Others argue that those profiting from the current system are resisting change.

“Political groups and influential people try to satisfy their vested interests,” said Ali Abdul Rahman al-Bahr, former oil minister and chairman of the Housing Credit Bank in Yemen. “They are trying to impose their own interests and are putting down their own conditions before anything happens.”

Yahya al-Mutawakel, an adviser in the Planning Ministry, cited reducing subsidies on diesel fuel as an example of the difficulty of reform in the face of special interests.

Up to $600 million a year in subsidies have kept the price of diesel fuel 75 percent lower than costs in neighboring countries. If the money were redirected to more useful purposes, those profiting from smuggling fuel across the borders would be hurt.

“Lifting the subsidies on diesel fuel is a major element for reform because it has been a misuse of funds,” Mr. al-Mutawakel said. “The reaction against price increases is not just among the people. It is also those with vested interests who will get hurt when subsidies are reduced.”

The World Bank argues that strong oil revenues coming from high world prices should embolden the government to implement key reform, but others say that the soaring oil royalties have given the government more time to evaluate the situation before taking action.

“World oil prices and oil revenue in Yemen have been favorable,” Mr. al-Mutawakel said. “This could be used in two ways: Speed up economic reform or use more time to take steps more wisely.”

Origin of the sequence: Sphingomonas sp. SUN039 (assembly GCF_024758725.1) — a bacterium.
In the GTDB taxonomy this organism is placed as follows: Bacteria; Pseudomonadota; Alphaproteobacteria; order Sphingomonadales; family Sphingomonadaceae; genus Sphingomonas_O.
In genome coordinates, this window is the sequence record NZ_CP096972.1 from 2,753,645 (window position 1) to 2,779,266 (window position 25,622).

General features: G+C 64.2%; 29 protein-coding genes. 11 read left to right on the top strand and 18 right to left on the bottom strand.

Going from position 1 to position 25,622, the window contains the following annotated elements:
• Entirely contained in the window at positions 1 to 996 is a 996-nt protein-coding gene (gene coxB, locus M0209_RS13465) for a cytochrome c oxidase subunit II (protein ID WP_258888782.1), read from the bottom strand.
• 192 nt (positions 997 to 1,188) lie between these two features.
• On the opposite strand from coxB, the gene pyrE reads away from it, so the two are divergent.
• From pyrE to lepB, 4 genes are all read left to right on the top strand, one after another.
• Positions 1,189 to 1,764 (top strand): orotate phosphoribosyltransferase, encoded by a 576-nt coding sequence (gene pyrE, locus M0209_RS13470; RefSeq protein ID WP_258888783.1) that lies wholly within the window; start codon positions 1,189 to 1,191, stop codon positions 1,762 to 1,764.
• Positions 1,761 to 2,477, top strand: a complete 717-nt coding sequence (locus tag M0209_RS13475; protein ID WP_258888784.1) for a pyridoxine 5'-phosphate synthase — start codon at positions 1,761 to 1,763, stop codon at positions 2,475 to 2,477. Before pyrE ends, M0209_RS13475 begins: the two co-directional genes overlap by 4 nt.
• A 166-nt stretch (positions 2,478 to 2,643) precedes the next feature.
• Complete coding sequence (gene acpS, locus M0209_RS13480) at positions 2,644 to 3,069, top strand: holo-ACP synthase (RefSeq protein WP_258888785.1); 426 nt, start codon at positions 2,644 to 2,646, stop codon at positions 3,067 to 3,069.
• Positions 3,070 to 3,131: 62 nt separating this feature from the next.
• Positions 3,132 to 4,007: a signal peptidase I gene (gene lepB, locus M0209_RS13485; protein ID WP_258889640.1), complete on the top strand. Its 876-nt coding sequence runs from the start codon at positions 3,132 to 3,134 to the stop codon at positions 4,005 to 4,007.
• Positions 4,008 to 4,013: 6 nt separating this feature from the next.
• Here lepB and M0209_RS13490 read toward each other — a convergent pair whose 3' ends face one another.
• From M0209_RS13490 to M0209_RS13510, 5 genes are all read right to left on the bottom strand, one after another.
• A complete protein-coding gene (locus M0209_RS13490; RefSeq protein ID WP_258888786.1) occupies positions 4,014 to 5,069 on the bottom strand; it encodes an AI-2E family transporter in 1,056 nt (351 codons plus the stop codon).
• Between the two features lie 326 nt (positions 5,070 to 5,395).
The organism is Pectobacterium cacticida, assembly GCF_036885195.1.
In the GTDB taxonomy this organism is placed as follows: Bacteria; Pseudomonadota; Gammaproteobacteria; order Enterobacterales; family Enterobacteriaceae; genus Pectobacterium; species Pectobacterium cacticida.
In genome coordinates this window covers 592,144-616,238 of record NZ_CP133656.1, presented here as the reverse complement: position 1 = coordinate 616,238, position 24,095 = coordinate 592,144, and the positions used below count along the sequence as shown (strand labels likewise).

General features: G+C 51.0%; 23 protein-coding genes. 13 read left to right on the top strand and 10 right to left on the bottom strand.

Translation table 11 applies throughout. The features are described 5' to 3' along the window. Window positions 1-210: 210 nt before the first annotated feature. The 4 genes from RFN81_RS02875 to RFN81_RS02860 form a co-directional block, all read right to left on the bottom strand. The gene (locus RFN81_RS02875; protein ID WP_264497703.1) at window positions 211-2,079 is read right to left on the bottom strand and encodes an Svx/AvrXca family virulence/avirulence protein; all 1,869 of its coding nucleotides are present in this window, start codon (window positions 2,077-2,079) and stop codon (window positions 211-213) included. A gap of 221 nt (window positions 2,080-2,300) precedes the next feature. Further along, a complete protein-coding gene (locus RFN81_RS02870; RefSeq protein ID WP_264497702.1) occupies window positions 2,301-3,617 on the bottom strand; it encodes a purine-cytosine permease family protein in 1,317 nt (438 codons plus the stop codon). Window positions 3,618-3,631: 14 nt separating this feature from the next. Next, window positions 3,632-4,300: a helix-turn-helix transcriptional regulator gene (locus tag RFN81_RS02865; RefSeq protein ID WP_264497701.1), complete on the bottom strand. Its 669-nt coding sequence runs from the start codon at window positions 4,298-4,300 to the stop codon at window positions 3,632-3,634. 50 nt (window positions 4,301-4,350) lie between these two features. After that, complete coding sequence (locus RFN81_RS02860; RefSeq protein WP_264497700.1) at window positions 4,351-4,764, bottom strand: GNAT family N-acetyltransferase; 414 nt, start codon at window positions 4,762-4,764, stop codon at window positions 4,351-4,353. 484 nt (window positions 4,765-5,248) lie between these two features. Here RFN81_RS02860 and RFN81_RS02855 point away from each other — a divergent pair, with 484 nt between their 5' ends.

Currently, Yemen produces about 450,000 barrels of oil a day. More than 30 percent of Yemen’s gross domestic product depends on oil, and 85 percent of the government’s budget comes from oil royalties.

But the good times will not last long: Oil revenue has stabilized in the past few years, and according to the World Bank, oil reserves are now drying up and revenue is dropping considerably this year.

Mr. Hindle said as oil royalties continue to decline, the government’s ability to prop up the economy will be called increasingly into question, perhaps leading to a major downturn.

Another concern is that a partial overhaul of the economy would not be enough. The reform blueprint calls for an increasing role for Yemen’s private sector, leading in turn to more local and foreign investment to boost economic growth and generate more jobs.

But the government has made little progress in reforming the judicial system, considered critical to attracting new investment dollars and reassuring foreign investors.

“It’s hard to picture people investing in Yemen when there is no legal protection for doing business here,” said one Yemeni businessman. “The first thing that needs to be done is to create a real judicial system and laws that are enforced.”

Many here think the longer the delay, the more recruits that the terrorists will find.

“Poverty breeds terrorism,” Mr. Hindle said. “It’s important for the Yemeni government to tackle the poverty issue to help prevent the emergence of extremism. If the government acts now, it will be able to improve the lives of the Yemeni people. But the longer it waits, the more difficult it will become.”